• Aug 252010

    Tendencia en medios: menos usuarios, más ingresos de cada uno

    Más medios digitales están concluyendo que el tamaño de la audiencia no es tan importante como los ingresos generados por cada usuario.

    Esta es la conclusión de Robert Andrews en un artículo en Paid Content (el original en inglés se encuentra aquí).

    Rechazo de buscadores

    La verdad es que el número de visitantes a cualquier sitio en la web se infla por los que llegan por buscadores y nunca regresan. Es probable que estos usuarios fugaces no son leales al medio digital ni a los patrocinadores.

  • Aug 202010

    Getting To Know You

    One small, but very enterprising TV association in Lima, Peru aims to be inclusive and provide true coverage to an entire country... all with a little help from some friends.

    The H is silent. That’s how I usually explain how my name is pronounced.  I thought it would no longer be an issue in Peru, but it turns out it’s an even bigger problem here! Locals pronounce the H with a guttural sound making my name sound German. Oh well.

  • Aug 202010

    Savana, Mozal and Air Pollution

    Last year, the aluminum production company Mozal quietly requested authorization to operate with direct emissions (or bypass the filtering system) while repairing its Fume Treatment Centers (FTC) for six months, at a cost of $10-million. "Sub-optimal engineering in the centers," was the bland term used by Mozal assets president Mike Fraser to explain the need for repairs. Translation: shoddy quality.

    The smelter, one of the largest foreign investments ever in Mozambique, is visible from the highway linking Maputo to South Africa.

  • Aug 192010

    Mural: a celebration of life in the periphery

    A phrase once uttered once by one of the students who took part in the Mural course impressed me deeply.

  • Aug 102010

    Carpe Diem: Covering Health In Kenya Post Referendum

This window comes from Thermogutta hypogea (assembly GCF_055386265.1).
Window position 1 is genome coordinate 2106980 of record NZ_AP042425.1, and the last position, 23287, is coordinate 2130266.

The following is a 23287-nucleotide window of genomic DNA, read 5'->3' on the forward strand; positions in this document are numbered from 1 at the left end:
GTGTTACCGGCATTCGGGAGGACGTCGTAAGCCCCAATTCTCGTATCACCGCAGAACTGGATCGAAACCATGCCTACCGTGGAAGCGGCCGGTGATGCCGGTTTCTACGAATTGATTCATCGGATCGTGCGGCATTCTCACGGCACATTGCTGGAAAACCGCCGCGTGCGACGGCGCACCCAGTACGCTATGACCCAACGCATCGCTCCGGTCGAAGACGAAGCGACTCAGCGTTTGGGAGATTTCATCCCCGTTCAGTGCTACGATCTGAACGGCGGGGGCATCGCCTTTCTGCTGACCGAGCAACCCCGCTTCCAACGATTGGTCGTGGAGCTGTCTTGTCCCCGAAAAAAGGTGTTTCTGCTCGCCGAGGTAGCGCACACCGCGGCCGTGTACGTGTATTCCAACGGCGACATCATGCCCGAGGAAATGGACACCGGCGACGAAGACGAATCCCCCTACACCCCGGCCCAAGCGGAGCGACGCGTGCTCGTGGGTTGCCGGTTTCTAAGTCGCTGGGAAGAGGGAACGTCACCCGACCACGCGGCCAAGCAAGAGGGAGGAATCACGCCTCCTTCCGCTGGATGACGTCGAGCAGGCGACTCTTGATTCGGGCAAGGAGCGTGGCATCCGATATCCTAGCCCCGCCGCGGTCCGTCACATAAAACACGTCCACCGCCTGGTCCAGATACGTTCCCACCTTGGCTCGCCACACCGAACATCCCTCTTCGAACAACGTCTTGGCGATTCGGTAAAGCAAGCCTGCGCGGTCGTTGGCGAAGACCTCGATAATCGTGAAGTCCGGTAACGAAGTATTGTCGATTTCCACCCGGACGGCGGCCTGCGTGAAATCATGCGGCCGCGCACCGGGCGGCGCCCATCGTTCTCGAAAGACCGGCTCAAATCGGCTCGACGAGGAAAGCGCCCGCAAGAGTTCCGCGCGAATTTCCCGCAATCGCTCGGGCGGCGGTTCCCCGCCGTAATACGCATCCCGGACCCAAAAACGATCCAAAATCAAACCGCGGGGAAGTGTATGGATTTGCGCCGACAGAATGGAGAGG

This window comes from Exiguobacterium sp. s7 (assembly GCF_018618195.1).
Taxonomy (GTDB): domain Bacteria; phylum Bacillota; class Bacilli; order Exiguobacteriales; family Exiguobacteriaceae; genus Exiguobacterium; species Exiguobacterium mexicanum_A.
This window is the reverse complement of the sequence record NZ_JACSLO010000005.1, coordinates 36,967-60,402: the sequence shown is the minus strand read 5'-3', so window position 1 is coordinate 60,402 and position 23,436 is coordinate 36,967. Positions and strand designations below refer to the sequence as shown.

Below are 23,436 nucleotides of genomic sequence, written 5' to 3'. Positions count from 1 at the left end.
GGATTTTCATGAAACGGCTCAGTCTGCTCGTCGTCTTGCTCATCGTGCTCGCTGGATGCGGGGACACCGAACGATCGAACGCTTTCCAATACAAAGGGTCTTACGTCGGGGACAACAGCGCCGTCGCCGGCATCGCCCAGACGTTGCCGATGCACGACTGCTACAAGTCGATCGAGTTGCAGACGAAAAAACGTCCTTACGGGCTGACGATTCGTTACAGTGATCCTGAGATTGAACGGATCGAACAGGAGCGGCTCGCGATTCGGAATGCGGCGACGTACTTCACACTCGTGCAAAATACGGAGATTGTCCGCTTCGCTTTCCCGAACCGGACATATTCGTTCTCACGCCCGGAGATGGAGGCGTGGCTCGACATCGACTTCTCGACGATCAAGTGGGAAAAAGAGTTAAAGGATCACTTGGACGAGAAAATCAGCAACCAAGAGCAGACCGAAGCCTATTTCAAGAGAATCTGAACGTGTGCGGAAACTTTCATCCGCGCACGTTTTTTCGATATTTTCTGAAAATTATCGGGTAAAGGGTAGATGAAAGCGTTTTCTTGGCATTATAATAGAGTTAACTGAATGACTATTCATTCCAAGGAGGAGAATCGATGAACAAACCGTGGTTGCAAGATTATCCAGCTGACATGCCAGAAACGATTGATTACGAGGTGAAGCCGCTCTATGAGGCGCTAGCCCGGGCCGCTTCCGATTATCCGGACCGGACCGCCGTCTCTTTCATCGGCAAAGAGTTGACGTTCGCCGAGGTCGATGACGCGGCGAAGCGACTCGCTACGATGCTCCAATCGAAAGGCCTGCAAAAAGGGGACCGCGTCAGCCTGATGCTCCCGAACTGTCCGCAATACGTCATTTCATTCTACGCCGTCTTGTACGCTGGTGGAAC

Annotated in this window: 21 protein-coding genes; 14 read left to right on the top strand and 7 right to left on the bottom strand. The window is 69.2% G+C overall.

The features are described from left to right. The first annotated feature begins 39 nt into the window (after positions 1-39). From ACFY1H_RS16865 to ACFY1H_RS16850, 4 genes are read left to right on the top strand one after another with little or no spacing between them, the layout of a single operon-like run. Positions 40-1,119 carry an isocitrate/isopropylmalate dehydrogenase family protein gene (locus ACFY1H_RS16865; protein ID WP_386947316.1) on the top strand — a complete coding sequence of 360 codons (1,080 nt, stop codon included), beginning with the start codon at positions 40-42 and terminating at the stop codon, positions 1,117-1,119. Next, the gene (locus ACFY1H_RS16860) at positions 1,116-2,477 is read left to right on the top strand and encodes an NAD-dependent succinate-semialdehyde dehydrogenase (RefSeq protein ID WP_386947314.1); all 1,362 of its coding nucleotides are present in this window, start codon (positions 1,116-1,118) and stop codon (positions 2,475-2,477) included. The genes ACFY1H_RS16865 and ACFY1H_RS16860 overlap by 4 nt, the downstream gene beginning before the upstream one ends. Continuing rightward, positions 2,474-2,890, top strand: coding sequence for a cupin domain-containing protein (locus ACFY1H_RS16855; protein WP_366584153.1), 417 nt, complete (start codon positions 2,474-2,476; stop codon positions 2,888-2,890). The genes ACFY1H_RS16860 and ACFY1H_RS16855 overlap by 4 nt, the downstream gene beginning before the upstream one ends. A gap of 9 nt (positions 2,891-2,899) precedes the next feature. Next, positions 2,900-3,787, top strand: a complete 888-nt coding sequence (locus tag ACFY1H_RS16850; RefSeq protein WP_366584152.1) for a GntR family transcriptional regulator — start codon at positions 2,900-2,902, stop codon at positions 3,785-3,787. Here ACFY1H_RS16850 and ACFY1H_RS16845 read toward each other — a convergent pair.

Two days after Kenyans defied expectations and peacefully, purposefully approved a new Constitution, I was processing two powerful emotions.

    The first one mirrored my overall mindset during the 2008 US Presidential Election, when the chance to participate in an historic event was literally intoxicating. Being able to fly home from my ICFJ Kenya program base to vote only heightened the excitement. I know many Kenyans are feeling that same tidal wave of impact at defying the naysayers through the power of the ballot.

    But the other sensation I’m feeling is deep relief.

  • Jul 302010

    New Digital Map Tracks Crime and Corruption in Panama

    As a Mexican journalist living at the U.S.-Mexico border, I recognize the footprints of organized crime: drug-related executions, drug seizures, and drive-by shootings. I have seen these same signs in Panama. That’s why I think my project as a Knight International Journalism Fellow will be crucial for my Panamanian colleagues.

    Citizens can tweet or submit an online form with their crime report. Soon they will be able to text as well. The reports are geo-tagged on a digital map using Ushahidi, an online platform that originated in Kenya to track violence during the elections.

  • Jul 302010

    A Unique Gathering of Fellows

    Kampala, Uganda -- When nine Knight Fellows gathered in Kampala recently, most found the meeting to be a rare and welcome chance to spend time and exchange ideas with a group of peers.The nine are all on similar missions in newsrooms across Sub-Saharan Africa – to improve and expand coverage of either health or poverty at the organizations where they work as coaches, trainers and mentors. It can be a lonely mission. By definition, the Fellow is a unique presence in a newsroom.

  • Jul 262010

    Delivering the Goods: Overview of the Marketing and Product Development Process

    Start-ups often grow organically and often need a little guidance on growth and development.

  • Jul 242010

    Mobile phone technology meets citizen journalism

    When my health-journalism fellowship began two and a half years ago, I dreamed about finding the “killer app” for mobile telephones that would revolutionize journalism in Africa.

    I didn’t make much headway, and the dream came to look like a wild fantasy. But today, 26-year old Lydia Namubiru is engineering the kind of leap forward I once dreamed would be my claim to fame.

    The diminutive Ugandan was working as a features writer for the New Vision newspaper when I arrived in her country at the beginning of 2008.

  • Jul 242010

    International Media Institute of India Opens Its Doors

    As we start the school year with our very first group of students, a reminder of what we are all about: The only certainty in journalism today is that the news business is changing and journalists must change with it.